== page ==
With high numbers of dairy heifers moving to grazing units this month, it is worth pausing to consider the stress the girls are under, and the effect that can have on their health and productivity.
In young animals, any change in diet and environment will usually cause a 3-week check to growth rates. This is due to a week to 10 days of weight loss and a further week to 10 days to regain that weight. This can be seen even in healthy animals that appear to have little stress. It is a good idea to weigh young stock on arrival so that you have a clear idea of how much weight they need to gain and so you can monitor any weight loss, especially in the early weeks.
Transport is a key factor causing stress, and long journeys, especially in poor weather, will severely stress young cattle. They can get a pneumonia called ‘Transit fever’ which is associated with the stress and the air environment during trucking. The change in diet associated with moving farms can be considerable and even different grass species will require a change of gut flora to digest it properly which takes 7 to 10 days. Calves that have been fed meal should stay on the same feed for two to three weeks after moving to ease this transition. The sudden change in gut flora can lead to a lack of thiamine being made in the rumen which causes polioencephalomalacia (PEM) showing as blindness and incoordination.
The change in terrain that calves have to cope with can present surprising problems. Many dairy calves are reared on very flat paddocks and appear to have to learn how to run up and down hills. We can see leg injuries or animals getting stuck in gullies in the first few weeks after they arrive. If possible a gradual introduction to steep paddocks is advised.
Due to all the factors above, coccidiosis is an issue with these calves. Most calf meal supplements contain coccidiostats to prevent this disease, but often meal feed stops around this time precipitating an outbreak. The disease causes bloody diarrhoea with straining which can be severe enough to cause deaths. Coccidiosis is also a cause of ill thrift and poor weight gain. Diagnosis is by faecal sample, and treatment in the early stages of the disease is normally successful.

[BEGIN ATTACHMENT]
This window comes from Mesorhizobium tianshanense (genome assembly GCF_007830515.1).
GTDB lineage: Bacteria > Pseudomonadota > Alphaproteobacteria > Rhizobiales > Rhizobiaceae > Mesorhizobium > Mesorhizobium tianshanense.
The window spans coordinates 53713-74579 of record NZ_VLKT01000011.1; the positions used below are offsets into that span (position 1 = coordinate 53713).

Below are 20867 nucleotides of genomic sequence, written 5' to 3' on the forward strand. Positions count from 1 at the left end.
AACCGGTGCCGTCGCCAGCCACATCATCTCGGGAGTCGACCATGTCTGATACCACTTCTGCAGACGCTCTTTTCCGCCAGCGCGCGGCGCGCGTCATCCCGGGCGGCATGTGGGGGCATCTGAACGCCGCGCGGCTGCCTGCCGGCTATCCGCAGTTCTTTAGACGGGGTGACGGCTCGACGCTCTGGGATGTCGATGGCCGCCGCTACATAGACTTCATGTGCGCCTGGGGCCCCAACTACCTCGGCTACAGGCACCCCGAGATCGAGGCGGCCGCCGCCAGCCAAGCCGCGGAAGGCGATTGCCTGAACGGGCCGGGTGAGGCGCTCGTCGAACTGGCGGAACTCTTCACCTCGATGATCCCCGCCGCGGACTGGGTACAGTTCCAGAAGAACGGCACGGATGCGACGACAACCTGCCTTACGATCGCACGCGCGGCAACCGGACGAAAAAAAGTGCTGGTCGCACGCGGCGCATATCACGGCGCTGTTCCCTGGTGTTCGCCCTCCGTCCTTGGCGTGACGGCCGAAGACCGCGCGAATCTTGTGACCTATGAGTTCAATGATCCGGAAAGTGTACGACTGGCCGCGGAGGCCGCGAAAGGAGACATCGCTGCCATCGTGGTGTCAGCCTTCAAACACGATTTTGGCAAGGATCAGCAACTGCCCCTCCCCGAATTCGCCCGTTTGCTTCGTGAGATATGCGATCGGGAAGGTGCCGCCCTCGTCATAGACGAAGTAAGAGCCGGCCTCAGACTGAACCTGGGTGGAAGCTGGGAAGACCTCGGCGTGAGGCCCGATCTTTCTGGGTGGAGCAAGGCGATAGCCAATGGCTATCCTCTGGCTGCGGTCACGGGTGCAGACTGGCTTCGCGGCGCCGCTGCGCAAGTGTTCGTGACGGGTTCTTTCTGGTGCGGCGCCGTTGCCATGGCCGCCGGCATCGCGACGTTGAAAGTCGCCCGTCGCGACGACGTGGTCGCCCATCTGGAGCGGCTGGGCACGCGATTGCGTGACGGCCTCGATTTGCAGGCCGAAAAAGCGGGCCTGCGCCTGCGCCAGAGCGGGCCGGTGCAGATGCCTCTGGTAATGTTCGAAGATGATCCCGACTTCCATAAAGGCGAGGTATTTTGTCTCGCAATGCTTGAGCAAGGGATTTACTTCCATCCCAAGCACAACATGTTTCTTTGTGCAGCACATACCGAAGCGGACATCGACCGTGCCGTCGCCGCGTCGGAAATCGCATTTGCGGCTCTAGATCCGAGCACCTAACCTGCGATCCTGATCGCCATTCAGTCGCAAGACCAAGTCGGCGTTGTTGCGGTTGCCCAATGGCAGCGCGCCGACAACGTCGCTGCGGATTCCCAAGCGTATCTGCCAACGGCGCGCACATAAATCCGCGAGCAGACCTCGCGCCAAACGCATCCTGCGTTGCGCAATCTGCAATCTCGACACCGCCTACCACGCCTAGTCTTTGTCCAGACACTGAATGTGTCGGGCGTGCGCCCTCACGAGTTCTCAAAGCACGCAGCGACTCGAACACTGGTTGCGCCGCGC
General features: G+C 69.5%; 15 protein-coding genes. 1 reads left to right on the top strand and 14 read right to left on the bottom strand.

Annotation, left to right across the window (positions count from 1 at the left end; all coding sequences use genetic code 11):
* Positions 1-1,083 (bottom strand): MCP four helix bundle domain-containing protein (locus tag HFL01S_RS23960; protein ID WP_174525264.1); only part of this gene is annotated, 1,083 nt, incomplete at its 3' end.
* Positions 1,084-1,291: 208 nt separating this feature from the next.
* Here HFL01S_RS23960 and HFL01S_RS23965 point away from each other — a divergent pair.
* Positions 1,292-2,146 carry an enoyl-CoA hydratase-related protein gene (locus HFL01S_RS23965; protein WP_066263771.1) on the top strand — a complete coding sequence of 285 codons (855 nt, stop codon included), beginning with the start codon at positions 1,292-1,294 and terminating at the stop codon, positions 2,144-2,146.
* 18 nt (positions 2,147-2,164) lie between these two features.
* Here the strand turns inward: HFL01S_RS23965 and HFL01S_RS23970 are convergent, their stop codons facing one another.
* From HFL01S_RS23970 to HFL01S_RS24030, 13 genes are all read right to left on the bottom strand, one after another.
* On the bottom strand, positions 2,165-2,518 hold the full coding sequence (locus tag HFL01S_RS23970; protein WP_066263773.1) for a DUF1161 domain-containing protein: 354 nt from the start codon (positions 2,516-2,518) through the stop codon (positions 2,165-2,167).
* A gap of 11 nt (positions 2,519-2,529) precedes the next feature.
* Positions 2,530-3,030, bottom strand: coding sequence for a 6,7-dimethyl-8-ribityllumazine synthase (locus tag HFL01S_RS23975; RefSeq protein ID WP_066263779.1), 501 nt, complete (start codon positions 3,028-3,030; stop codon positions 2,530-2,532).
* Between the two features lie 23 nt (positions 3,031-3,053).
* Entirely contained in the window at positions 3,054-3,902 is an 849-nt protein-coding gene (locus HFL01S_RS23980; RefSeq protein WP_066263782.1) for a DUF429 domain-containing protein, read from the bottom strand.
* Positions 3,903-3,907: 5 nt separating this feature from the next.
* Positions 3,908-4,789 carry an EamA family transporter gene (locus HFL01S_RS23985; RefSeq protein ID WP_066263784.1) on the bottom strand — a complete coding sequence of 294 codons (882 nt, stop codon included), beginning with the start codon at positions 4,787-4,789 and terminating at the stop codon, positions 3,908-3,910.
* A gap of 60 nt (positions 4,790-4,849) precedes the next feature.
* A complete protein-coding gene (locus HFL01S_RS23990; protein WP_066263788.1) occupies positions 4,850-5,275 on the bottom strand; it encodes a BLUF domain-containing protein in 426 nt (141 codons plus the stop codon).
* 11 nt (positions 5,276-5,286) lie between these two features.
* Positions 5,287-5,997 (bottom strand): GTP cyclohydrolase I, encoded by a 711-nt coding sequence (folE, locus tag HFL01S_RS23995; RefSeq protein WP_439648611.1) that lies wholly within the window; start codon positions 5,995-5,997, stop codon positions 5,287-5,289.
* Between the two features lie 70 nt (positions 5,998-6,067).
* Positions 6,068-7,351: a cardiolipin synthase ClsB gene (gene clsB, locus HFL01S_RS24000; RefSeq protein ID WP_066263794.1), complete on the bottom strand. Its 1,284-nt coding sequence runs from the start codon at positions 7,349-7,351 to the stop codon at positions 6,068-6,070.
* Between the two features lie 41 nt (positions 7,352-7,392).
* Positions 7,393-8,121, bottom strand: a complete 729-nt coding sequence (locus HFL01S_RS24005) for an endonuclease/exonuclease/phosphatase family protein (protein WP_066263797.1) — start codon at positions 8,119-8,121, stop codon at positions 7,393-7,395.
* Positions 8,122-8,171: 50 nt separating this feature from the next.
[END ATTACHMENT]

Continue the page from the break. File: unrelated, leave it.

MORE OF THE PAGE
This disease can present in a very similar way to Coccidiosis, but the scour is often dark and very liquid. Animals are quite ill, and whilst treatment with antibiotics early on in the disease is usually successful, if the disease is too far on, then antibiotics do not seem to be effective. When Yersinia is severe, there is extensive damage to the gut lining and although antibiotics will kill the bacteria present, it is the gut damage that causes the diarrhoea and this will continue long after the infection has cleared. There is a vaccine available, but it is only licenced for deer. Use of the vaccine in calves is possible, but it requires veterinary surveillance and the use of antihistamines with the second shot as anaphylactic reactions are possible. Prompt treatment with Bivatop offers the best results.
When weather conditions are poor, and especially after long journeys, there is a risk of viral pneumonia with secondary bacterial infection. Calves will often look depressed, with their heads and ears down, and coughing is often present. Treatment with antibiotics and anti-inflammatories will cure the bacterial side of the infection which usually allows the calf to recover. However if the lung damage is severe then it can cause permanent damage to the lungs or even death.
As mentioned above, a lack of thiamine being produced daily in the rumen will lead to PEM which is due to brain swelling. The signs are sudden death, coma, blindness, circling and incoordination. Treatment with intravenous thiamine for affected individuals can be successful if caught in the early stages. Preventative treatment for the rest of the mob is by drenching with oral thiamine. Careful introduction of new diets is the main way to prevent this disease.
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